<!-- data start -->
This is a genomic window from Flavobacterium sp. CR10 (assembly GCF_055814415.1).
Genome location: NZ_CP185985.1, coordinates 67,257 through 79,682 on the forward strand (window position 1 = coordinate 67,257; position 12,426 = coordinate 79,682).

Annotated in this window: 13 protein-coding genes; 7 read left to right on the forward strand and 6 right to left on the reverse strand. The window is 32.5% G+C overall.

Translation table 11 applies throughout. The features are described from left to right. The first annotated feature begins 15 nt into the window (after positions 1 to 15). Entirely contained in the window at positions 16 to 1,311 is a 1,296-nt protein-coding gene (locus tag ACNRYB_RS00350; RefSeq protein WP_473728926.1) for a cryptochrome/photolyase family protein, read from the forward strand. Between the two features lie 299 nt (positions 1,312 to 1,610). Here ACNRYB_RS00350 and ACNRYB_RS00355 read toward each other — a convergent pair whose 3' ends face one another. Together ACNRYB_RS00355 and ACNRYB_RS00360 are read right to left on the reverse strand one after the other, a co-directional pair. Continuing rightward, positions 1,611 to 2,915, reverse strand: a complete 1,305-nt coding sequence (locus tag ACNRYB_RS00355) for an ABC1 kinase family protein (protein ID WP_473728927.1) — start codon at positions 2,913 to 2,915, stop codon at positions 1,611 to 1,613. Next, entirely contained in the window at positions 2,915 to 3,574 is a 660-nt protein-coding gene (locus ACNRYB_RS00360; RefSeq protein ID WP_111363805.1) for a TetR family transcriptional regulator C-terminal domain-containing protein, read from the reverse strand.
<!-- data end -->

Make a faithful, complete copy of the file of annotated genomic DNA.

This is a genomic window from Flavobacterium sp. CR10 (assembly GCF_055814415.1).
Genome location: NZ_CP185985.1, coordinates 67,257 through 79,682 on the forward strand (window position 1 = coordinate 67,257; position 12,426 = coordinate 79,682).

Annotated in this window: 13 protein-coding genes; 7 read left to right on the forward strand and 6 right to left on the reverse strand. The window is 32.5% G+C overall.

Translation table 11 applies throughout. The features are described from left to right. The first annotated feature begins 15 nt into the window (after positions 1 to 15). Entirely contained in the window at positions 16 to 1,311 is a 1,296-nt protein-coding gene (locus tag ACNRYB_RS00350; RefSeq protein WP_473728926.1) for a cryptochrome/photolyase family protein, read from the forward strand. Between the two features lie 299 nt (positions 1,312 to 1,610). Here ACNRYB_RS00350 and ACNRYB_RS00355 read toward each other — a convergent pair whose 3' ends face one another. Together ACNRYB_RS00355 and ACNRYB_RS00360 are read right to left on the reverse strand one after the other, a co-directional pair. Continuing rightward, positions 1,611 to 2,915, reverse strand: a complete 1,305-nt coding sequence (locus tag ACNRYB_RS00355) for an ABC1 kinase family protein (protein ID WP_473728927.1) — start codon at positions 2,913 to 2,915, stop codon at positions 1,611 to 1,613. Next, entirely contained in the window at positions 2,915 to 3,574 is a 660-nt protein-coding gene (locus ACNRYB_RS00360; RefSeq protein ID WP_111363805.1) for a TetR family transcriptional regulator C-terminal domain-containing protein, read from the reverse strand.